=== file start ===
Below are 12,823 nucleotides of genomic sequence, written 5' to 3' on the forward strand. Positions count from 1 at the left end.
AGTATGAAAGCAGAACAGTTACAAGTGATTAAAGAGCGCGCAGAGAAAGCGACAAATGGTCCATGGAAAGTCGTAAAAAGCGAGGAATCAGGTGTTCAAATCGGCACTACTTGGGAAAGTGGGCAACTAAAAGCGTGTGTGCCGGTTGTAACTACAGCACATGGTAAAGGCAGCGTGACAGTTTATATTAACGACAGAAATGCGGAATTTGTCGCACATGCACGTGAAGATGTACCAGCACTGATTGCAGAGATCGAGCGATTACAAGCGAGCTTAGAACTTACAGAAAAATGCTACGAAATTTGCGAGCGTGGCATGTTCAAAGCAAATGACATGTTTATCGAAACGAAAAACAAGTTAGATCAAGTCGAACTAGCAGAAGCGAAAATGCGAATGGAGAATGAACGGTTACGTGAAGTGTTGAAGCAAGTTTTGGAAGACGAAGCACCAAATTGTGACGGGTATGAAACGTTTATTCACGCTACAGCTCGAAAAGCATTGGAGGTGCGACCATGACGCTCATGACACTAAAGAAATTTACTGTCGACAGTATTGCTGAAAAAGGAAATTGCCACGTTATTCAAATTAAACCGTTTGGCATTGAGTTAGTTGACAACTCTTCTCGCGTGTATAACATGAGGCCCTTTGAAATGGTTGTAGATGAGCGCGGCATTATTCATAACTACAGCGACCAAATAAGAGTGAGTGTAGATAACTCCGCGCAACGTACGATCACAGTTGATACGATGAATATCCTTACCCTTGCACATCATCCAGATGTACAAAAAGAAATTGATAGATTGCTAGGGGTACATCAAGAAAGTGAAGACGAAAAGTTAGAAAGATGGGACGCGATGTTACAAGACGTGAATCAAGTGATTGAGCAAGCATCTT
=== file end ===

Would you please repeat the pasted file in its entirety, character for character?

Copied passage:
Below are 12,823 nucleotides of genomic sequence, written 5' to 3' on the forward strand. Positions count from 1 at the left end.
AGTATGAAAGCAGAACAGTTACAAGTGATTAAAGAGCGCGCAGAGAAAGCGACAAATGGTCCATGGAAAGTCGTAAAAAGCGAGGAATCAGGTGTTCAAATCGGCACTACTTGGGAAAGTGGGCAACTAAAAGCGTGTGTGCCGGTTGTAACTACAGCACATGGTAAAGGCAGCGTGACAGTTTATATTAACGACAGAAATGCGGAATTTGTCGCACATGCACGTGAAGATGTACCAGCACTGATTGCAGAGATCGAGCGATTACAAGCGAGCTTAGAACTTACAGAAAAATGCTACGAAATTTGCGAGCGTGGCATGTTCAAAGCAAATGACATGTTTATCGAAACGAAAAACAAGTTAGATCAAGTCGAACTAGCAGAAGCGAAAATGCGAATGGAGAATGAACGGTTACGTGAAGTGTTGAAGCAAGTTTTGGAAGACGAAGCACCAAATTGTGACGGGTATGAAACGTTTATTCACGCTACAGCTCGAAAAGCATTGGAGGTGCGACCATGACGCTCATGACACTAAAGAAATTTACTGTCGACAGTATTGCTGAAAAAGGAAATTGCCACGTTATTCAAATTAAACCGTTTGGCATTGAGTTAGTTGACAACTCTTCTCGCGTGTATAACATGAGGCCCTTTGAAATGGTTGTAGATGAGCGCGGCATTATTCATAACTACAGCGACCAAATAAGAGTGAGTGTAGATAACTCCGCGCAACGTACGATCACAGTTGATACGATGAATATCCTTACCCTTGCACATCATCCAGATGTACAAAAAGAAATTGATAGATTGCTAGGGGTACATCAAGAAAGTGAAGACGAAAAGTTAGAAAGATGGGACGCGATGTTACAAGACGTGAATCAAGTGATTGAGCAAGCATCTT